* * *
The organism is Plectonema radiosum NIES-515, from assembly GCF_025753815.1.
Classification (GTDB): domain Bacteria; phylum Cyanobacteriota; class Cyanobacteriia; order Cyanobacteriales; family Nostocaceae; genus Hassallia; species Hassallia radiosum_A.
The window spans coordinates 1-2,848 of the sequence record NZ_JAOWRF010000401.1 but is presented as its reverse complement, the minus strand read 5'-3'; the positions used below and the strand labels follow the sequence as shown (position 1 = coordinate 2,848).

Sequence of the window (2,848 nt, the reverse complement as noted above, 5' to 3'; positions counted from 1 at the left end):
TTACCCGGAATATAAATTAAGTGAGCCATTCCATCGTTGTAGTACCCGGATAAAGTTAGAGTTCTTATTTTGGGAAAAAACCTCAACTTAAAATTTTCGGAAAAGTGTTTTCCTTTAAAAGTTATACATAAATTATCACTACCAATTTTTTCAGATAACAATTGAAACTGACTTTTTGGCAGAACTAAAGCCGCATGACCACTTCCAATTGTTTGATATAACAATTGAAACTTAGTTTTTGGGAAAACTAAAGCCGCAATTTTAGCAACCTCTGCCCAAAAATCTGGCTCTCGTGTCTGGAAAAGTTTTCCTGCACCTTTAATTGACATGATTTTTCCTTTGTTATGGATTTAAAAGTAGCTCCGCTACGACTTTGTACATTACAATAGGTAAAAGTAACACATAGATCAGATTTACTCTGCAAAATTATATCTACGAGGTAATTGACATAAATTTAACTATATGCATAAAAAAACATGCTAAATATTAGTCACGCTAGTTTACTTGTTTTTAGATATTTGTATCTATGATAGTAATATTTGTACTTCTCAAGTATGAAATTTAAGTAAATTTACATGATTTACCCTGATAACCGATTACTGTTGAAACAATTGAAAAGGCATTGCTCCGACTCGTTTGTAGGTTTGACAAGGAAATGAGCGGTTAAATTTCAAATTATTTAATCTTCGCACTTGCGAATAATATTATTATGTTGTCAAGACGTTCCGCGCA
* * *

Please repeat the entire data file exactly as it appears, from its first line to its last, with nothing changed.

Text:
The organism is Plectonema radiosum NIES-515, from assembly GCF_025753815.1.
Classification (GTDB): domain Bacteria; phylum Cyanobacteriota; class Cyanobacteriia; order Cyanobacteriales; family Nostocaceae; genus Hassallia; species Hassallia radiosum_A.
The window spans coordinates 1-2,848 of the sequence record NZ_JAOWRF010000401.1 but is presented as its reverse complement, the minus strand read 5'-3'; the positions used below and the strand labels follow the sequence as shown (position 1 = coordinate 2,848).

Sequence of the window (2,848 nt, the reverse complement as noted above, 5' to 3'; positions counted from 1 at the left end):
TTACCCGGAATATAAATTAAGTGAGCCATTCCATCGTTGTAGTACCCGGATAAAGTTAGAGTTCTTATTTTGGGAAAAAACCTCAACTTAAAATTTTCGGAAAAGTGTTTTCCTTTAAAAGTTATACATAAATTATCACTACCAATTTTTTCAGATAACAATTGAAACTGACTTTTTGGCAGAACTAAAGCCGCATGACCACTTCCAATTGTTTGATATAACAATTGAAACTTAGTTTTTGGGAAAACTAAAGCCGCAATTTTAGCAACCTCTGCCCAAAAATCTGGCTCTCGTGTCTGGAAAAGTTTTCCTGCACCTTTAATTGACATGATTTTTCCTTTGTTATGGATTTAAAAGTAGCTCCGCTACGACTTTGTACATTACAATAGGTAAAAGTAACACATAGATCAGATTTACTCTGCAAAATTATATCTACGAGGTAATTGACATAAATTTAACTATATGCATAAAAAAACATGCTAAATATTAGTCACGCTAGTTTACTTGTTTTTAGATATTTGTATCTATGATAGTAATATTTGTACTTCTCAAGTATGAAATTTAAGTAAATTTACATGATTTACCCTGATAACCGATTACTGTTGAAACAATTGAAAAGGCATTGCTCCGACTCGTTTGTAGGTTTGACAAGGAAATGAGCGGTTAAATTTCAAATTATTTAATCTTCGCACTTGCGAATAATATTATTATGTTGTCAAGACGTTCCGCGCA